The RSPB has joined forces with BBC Countryfile magazine to launch
a new competition to highlight the work that farmers are doing
Yellowhammer by Tom Marshall
The Nature of Farming Award will reward farmers for providing
the ‘big three’ – the three essentials
farmland birds need to thrive.
A total of £2,400 is up for grabs for the winner
and seven regional champions. The national winner will
be chosen next autumn with the top prize of £1,000
and other awards, being presented at a dinner in early
An expert panel will draw up a shortlist of four farmers
in July and the winner will be chosen by an online public
Dr Darren Moorcroft, Head of Conservation Advice at the
RSPB, said: “Farmers are at the frontline of conservation.
Their decisions determine how welcoming to wildlife their
farms are. This award will showcase the very best, championing
the vital conservation role farming can play.
“Farmland bird declines started several decades
ago. Whilst species like skylarks, lapwings and corn buntings
have benefited immeasurably from the actions of individual
farmers, across the UK they are still struggling and desperately
need more help.
“We’re hoping that this award will encourage
more farmers to get involved and make a real difference
to these birds’ fortunes.”
For further information and to request an entry form for
the Nature of Farming Award, email: firstname.lastname@example.org or call 01767 680551. The closing date for entries is April
The big three - the three necessities of life for farmland
birds - are:
Food in winter
Winter stubbles, weedy root crops or special mixtures of
seed-rich plants all provide the seeds that many birds
need to survive the winter. Others birds rely on berries
but these berries are only available if hedgerows are
cut only once every two or three years, in late winter.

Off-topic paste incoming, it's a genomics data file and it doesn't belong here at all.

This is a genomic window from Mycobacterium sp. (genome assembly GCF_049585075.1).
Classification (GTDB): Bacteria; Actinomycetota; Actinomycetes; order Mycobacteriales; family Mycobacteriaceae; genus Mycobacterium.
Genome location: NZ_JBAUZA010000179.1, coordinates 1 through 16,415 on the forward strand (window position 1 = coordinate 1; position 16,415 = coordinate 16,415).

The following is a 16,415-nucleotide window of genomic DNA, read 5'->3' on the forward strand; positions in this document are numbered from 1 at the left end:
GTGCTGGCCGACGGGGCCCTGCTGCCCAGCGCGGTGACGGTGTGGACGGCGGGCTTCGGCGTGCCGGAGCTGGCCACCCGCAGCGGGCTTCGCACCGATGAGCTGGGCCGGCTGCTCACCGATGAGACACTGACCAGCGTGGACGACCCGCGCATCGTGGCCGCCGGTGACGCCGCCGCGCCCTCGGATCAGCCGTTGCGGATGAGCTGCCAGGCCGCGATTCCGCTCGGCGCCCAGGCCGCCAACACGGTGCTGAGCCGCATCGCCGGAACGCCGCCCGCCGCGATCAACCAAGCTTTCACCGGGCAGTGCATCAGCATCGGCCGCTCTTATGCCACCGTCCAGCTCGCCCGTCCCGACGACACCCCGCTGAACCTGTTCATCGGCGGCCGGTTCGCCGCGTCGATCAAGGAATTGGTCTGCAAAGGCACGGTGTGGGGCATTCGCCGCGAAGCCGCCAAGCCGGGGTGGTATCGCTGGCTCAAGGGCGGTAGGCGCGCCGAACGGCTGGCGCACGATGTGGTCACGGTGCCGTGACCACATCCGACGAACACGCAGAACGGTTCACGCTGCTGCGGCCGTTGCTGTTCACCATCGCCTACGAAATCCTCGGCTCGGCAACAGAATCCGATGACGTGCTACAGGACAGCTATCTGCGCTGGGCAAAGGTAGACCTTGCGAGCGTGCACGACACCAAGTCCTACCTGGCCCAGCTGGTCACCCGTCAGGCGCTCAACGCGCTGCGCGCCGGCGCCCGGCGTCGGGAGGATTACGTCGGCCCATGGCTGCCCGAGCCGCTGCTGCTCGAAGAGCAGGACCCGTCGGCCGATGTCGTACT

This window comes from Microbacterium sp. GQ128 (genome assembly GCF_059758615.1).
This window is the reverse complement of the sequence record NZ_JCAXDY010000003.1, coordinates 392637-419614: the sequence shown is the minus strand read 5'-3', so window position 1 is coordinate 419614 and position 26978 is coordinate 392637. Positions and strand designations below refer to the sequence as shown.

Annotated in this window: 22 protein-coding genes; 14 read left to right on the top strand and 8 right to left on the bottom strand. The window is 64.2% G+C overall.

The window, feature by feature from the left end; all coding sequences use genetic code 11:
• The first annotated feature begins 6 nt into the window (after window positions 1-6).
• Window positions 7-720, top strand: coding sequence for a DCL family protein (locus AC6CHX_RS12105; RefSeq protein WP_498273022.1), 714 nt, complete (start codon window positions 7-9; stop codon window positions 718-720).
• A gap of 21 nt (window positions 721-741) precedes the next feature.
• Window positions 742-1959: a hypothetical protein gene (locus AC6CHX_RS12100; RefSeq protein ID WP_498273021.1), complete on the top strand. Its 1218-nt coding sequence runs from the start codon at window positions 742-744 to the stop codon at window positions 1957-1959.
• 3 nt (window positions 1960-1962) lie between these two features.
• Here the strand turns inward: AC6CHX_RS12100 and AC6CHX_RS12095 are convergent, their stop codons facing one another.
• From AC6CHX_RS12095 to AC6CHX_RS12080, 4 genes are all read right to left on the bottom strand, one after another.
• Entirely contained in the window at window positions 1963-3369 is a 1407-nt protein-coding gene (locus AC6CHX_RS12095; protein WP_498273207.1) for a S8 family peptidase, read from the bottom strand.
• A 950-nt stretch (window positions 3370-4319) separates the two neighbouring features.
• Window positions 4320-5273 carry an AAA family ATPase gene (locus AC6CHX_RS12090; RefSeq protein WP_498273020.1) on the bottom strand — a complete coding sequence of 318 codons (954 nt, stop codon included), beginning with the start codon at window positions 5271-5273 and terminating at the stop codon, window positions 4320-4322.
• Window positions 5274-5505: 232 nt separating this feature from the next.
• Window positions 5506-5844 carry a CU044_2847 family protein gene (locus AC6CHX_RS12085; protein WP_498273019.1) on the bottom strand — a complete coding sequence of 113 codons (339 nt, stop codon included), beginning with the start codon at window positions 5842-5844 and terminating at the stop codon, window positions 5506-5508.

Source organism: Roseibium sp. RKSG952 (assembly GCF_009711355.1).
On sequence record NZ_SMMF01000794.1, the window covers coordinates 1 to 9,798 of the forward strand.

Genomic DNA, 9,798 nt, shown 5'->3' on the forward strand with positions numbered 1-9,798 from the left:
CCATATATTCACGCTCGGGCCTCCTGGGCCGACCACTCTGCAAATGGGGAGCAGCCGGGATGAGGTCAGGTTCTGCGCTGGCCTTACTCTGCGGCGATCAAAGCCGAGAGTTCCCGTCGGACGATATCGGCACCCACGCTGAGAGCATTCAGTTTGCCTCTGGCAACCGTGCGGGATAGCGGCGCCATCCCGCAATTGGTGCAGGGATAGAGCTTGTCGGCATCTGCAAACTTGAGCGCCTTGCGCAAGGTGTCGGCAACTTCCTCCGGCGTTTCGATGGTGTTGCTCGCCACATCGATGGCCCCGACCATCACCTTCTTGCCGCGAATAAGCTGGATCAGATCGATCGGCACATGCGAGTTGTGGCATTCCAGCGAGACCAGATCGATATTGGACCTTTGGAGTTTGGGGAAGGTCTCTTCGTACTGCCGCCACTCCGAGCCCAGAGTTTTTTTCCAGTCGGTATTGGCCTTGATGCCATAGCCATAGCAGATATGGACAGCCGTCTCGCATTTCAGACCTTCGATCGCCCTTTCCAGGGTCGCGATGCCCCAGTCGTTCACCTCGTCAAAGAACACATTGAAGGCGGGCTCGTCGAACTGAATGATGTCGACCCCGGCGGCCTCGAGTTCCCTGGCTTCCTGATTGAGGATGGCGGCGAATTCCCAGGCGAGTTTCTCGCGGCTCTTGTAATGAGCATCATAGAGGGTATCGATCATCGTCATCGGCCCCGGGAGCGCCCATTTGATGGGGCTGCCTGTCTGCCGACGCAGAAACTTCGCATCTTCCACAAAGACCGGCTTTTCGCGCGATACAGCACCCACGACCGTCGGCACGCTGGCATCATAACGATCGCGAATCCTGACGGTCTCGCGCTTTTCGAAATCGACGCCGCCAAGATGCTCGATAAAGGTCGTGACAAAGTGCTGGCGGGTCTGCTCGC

Food in spring
With hungry chicks to feed, adult birds must have somewhere
to find insects and areas where wildflowers can grow
and damp areas of pasture can both increase insect numbers.
Birds including yellowhammers, corn buntings and grey
partridges will benefit.
Whether in the hedgerows and ditches or the centre of the
fields, a safe nest site is critical to the survival
of many birds on farmland. Well-managed margins – edges
of fields allowed to grow wild - and small, unsown patches
in arable fields called skylark plots, offer a lifeline
for a range of farmland birds.
The Nature of Farming Award replaces the RSPB/Jordans
Operation Lapwing competition, which has run for five years.
Dr Moorcroft said: “Operation Lapwing was a great
success but only represented a small proportion of the
conservation efforts of the 4,500 farmers we work with
each year. The new award gives all farmers helping wildlife
the opportunity to take part.”
Cavan Scott, Editor of BBC Countryfile, said: “The
Nature of Farming Award is a fantastic way for BBC Countryfile
readers to acknowledge the contribution farming makes to
maintaining our countryside’s landscape and wildlife.”
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